More on the protean, complicated, soon-to-be-Blessed John Henry Newman in the newly rescued Boston Globe.
"Because of his protean mind and voluminous writings, then, he is beloved by groups that are often at loggerheads. More traditional Catholics admire Newman's elegant apologias for Catholicism. Progressives embrace his work on conscience and the "development of doctrine," the idea that church belief on some matters can change over time - for the better. And ironically, many Catholics suspicious of clericalism often quote this prince of the church, who once quipped about the laity, "[T]he church would look foolish without them." Indeed, one of his most famous articles was called "On Consulting the Faithful in Matters of Doctrine."
The greatest controversy over the soon-to-be-saint, however, may be his intense relationship with his long-time friend Ambrose St. John. "As far as this world was concerned, I was his first and last . . . he was my earthly light," wrote Newman. Before his death in 1890, Newman made an unusual and strongly worded request. "I wish, with all my heart, to be buried in Fr Ambrose St. John's grave - and I give this as my last, my imperative will," he wrote. As a result, he is beloved among some in the gay community, who often claim him as one of their own.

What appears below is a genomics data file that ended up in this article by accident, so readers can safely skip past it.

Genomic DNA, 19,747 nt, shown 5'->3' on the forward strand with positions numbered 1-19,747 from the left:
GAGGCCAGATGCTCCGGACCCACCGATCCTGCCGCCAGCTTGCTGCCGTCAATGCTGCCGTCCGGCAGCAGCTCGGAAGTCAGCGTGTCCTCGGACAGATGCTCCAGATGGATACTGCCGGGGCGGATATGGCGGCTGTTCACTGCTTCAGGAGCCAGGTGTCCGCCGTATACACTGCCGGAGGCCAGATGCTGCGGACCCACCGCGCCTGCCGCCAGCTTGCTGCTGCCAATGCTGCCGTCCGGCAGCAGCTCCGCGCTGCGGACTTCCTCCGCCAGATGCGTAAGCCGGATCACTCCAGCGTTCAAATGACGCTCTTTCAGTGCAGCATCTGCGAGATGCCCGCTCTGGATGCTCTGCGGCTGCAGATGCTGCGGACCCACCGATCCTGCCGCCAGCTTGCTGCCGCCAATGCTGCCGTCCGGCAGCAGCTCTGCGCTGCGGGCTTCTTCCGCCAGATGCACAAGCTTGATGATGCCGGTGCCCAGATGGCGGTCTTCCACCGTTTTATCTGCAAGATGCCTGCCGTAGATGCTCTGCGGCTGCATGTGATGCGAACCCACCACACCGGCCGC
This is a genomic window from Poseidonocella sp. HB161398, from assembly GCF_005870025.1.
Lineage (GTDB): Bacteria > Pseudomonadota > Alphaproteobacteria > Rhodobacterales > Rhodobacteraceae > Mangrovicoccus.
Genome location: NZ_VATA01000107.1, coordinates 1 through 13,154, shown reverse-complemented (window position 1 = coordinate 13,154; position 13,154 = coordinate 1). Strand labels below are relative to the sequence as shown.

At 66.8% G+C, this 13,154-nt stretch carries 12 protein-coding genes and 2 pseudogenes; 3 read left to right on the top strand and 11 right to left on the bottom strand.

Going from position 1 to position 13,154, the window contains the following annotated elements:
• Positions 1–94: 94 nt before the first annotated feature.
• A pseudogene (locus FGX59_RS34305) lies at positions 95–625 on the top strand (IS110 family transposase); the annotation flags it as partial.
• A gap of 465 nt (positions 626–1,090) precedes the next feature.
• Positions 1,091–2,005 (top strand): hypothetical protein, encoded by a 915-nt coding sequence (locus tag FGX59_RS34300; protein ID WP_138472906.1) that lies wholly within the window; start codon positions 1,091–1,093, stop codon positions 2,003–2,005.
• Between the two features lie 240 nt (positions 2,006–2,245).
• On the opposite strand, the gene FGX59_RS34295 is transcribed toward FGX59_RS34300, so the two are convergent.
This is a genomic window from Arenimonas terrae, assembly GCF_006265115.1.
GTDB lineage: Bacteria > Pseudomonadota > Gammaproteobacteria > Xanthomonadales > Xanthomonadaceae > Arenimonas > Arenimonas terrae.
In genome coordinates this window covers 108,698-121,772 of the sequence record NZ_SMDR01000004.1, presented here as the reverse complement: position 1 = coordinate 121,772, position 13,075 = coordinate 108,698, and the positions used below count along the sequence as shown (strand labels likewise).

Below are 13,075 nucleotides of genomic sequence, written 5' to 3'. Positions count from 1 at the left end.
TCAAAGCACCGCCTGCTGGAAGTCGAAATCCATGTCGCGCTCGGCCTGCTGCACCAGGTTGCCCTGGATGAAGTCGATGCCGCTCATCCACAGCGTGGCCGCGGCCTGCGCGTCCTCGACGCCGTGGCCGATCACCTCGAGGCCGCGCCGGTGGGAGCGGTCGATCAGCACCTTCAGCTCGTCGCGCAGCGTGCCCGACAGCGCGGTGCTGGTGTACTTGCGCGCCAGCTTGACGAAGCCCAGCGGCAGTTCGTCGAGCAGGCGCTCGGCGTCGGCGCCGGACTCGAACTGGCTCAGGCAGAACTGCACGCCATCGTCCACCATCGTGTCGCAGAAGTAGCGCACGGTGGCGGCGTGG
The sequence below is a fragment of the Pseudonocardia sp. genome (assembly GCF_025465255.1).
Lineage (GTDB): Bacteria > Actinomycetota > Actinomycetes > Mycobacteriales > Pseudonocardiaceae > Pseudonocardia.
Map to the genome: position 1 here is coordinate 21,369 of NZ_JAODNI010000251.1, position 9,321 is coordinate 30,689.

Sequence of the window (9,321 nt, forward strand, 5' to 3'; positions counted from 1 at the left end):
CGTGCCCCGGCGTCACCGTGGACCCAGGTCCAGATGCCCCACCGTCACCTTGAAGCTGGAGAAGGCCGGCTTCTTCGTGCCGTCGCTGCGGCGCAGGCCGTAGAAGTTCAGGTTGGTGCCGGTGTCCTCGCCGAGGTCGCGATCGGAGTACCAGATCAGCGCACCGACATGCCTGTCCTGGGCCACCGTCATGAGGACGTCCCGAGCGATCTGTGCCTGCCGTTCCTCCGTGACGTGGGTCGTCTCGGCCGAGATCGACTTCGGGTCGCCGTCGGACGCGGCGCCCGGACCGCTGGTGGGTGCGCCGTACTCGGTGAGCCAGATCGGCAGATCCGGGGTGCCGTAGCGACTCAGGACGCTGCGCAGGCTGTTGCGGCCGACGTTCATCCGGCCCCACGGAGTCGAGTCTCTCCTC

Last year, church officials announced that they would unearth Newman's remains from a small rural cemetery in Worcestershire in order to transfer them to a marble sarcophagus in the Birmingham Oratory church. But diggers found little left of the cardinal. Some charged that the church wanted to move Newman to whitewash his friendship with St. John. Church officials replied, accurately, that the remains of many saints are often moved to sites that are more appropriate for "public veneration."
Admired by conservatives and liberals, cradle Catholics and converts, as well as anti-clericalists and gays, Cardinal John Henry Newman is destined to be a popular but controverted saint. Who is the "real" Newman? It's a bit like the popular quest for the "historical Jesus." Which one you find depends a great deal on which one you're searching for.